It didn’t work. Consider the Volcker rule, which ran into trouble almost immediately. “One of the world’s largest banking firms” enlisted the Podesta Group ― a lobbying powerhouse founded by Democratic power brokers John and Tony Podesta ― to water down the rule in Congress. The Podesta Group still boasts about the effort on its website, under “Wins.”
“The client’s desired language on the ‘Volcker Rule’ was passed into law,” reads the page, titled “Challenging Wall Street Reform To Defend Jobs.” The lobbying barrage continued at the regulatory agencies, whose final version of the rule stretched to 300 pages of loopholes, exemptions and special considerations. Bank lobbyists succeeded in delaying the implementation of key elements of Volcker for years. Now the beast is being put out of its misery by Trump appointees with close ties to the financial industry, demonstrating that Wall Street’s political clout remains as strong as ever. Volcker’s destroyers will include former bank lawyer Keith Noreika, along with Treasury Secretary Steve Mnuchin, a Goldman Sachs alum, and Securities and Exchange Commission Chairman Jay Clayton, who served as Goldman’s bailout attorney.
A similar fate will soon follow for the derivatives regulations and other rules written during the Obama years. Even capital requirements, the simplest and last line of defense against bad bank behavior, are under assault following the resignation of Federal Reserve Governor Daniel Tarullo. We will never know if Obama’s tweaks and adjustments would have prevented or ameliorated another financial crisis. Today, big banks are bigger than they were before the crash, and are returning to pre-crash levels of oversight. The potential for financial turmoil under an erratic president is just as strong as the potential for foreign policy dislocation.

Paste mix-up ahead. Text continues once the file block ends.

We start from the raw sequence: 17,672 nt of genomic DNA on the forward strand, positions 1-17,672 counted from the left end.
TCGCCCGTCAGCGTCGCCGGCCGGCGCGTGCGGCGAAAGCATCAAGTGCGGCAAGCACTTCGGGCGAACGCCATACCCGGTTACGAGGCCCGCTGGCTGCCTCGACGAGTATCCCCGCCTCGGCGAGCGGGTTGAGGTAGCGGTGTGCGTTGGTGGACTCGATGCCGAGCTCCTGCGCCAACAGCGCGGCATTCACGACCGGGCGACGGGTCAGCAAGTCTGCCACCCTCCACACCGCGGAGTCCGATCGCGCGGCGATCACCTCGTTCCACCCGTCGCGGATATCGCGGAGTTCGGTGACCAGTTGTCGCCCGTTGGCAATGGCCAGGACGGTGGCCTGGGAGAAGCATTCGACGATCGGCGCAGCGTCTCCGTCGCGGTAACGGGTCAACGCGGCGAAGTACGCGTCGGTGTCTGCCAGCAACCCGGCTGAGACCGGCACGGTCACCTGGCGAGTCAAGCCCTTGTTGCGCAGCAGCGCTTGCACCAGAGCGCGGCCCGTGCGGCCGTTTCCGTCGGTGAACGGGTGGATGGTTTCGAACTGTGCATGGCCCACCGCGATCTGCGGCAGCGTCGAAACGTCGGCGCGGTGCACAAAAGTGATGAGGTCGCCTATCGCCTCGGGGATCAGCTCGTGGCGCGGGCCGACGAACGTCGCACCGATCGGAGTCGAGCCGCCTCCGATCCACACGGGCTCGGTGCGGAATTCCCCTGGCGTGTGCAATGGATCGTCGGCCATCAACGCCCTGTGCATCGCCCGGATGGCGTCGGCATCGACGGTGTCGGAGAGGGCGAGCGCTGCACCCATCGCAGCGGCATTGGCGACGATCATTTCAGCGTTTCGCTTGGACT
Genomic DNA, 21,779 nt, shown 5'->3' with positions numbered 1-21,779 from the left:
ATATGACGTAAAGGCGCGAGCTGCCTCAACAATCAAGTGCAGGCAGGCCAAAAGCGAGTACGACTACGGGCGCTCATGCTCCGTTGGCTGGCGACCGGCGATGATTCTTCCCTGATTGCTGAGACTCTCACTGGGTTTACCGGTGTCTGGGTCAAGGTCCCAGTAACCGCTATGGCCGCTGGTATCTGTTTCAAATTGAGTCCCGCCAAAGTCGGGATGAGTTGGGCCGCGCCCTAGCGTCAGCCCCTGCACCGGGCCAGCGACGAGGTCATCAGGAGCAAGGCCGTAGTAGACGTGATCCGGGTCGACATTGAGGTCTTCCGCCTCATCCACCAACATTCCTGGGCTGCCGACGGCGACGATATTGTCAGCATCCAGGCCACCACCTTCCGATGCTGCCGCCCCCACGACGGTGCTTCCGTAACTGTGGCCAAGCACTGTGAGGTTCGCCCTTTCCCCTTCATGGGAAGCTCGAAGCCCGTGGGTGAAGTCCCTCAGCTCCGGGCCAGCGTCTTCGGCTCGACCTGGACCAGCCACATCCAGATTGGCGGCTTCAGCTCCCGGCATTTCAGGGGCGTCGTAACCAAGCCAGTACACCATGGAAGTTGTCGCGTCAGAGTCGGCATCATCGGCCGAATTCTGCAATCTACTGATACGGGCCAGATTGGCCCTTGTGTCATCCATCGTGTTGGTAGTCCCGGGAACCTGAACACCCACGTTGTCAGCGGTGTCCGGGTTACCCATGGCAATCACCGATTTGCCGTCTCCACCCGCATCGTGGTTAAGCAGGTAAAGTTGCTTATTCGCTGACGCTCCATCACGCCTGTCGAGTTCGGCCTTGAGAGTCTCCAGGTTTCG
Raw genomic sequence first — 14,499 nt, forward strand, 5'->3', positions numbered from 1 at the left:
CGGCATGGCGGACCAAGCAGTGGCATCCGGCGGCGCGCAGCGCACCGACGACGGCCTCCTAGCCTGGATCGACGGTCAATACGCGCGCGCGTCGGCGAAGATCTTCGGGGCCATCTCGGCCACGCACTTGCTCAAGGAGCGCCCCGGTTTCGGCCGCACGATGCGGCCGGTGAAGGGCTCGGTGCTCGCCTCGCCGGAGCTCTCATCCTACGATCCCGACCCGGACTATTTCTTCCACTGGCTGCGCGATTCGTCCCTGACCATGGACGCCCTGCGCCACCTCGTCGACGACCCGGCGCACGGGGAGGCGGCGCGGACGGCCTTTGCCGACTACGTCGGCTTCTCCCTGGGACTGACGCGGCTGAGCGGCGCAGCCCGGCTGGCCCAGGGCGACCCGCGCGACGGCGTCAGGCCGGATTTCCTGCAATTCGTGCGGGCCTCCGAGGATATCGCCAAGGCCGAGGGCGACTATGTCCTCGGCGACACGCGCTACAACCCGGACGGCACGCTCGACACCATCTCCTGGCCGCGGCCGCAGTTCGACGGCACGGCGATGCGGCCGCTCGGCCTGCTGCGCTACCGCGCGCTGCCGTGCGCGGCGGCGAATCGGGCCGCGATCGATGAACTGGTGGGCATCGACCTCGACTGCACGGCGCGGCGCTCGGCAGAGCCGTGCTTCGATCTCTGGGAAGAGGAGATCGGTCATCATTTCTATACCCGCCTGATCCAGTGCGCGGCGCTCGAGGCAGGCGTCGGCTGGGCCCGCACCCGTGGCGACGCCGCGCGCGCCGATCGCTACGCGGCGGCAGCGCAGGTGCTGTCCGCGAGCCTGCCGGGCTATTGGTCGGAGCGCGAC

The one element of Dodd-Frank that will likely survive the Trump presidency is also the only aspect that seriously restructured the power relationship between government and finance. The new Consumer Financial Protection Bureau is important not because it involves a host of complicated new rules ― stealing from customers was illegal before, during and after the crisis ― but because it changes the way these protections are enforced. Prior to Obama, consumer banking products were regulated by five different agencies that competed with each other for “assessment” fees paid by the banks they regulated. This gave banks political power over their regulators ― an agency that was too tough on consumer protection risked losing its banks, and the funding they brought, to another regulator.
Obama scrapped this regime in favor of a single consumer finance overseer, the CFPB, and charged lifelong consumer advocate Elizabeth Warren with setting up the agency and hiring critical personnel. This established a new power center in Washington capable of challenging not only big banks, but also broken bureaucracy. When Obama’s Education Department turned a blind eye to student loan abuses, the CFPB took action. It has returned over $11 billion in ill-gotten bank gains to customers since its inception.
So the next meltdown probably won’t be caused by consumer fraud. Other than that, we’re pretty screwed.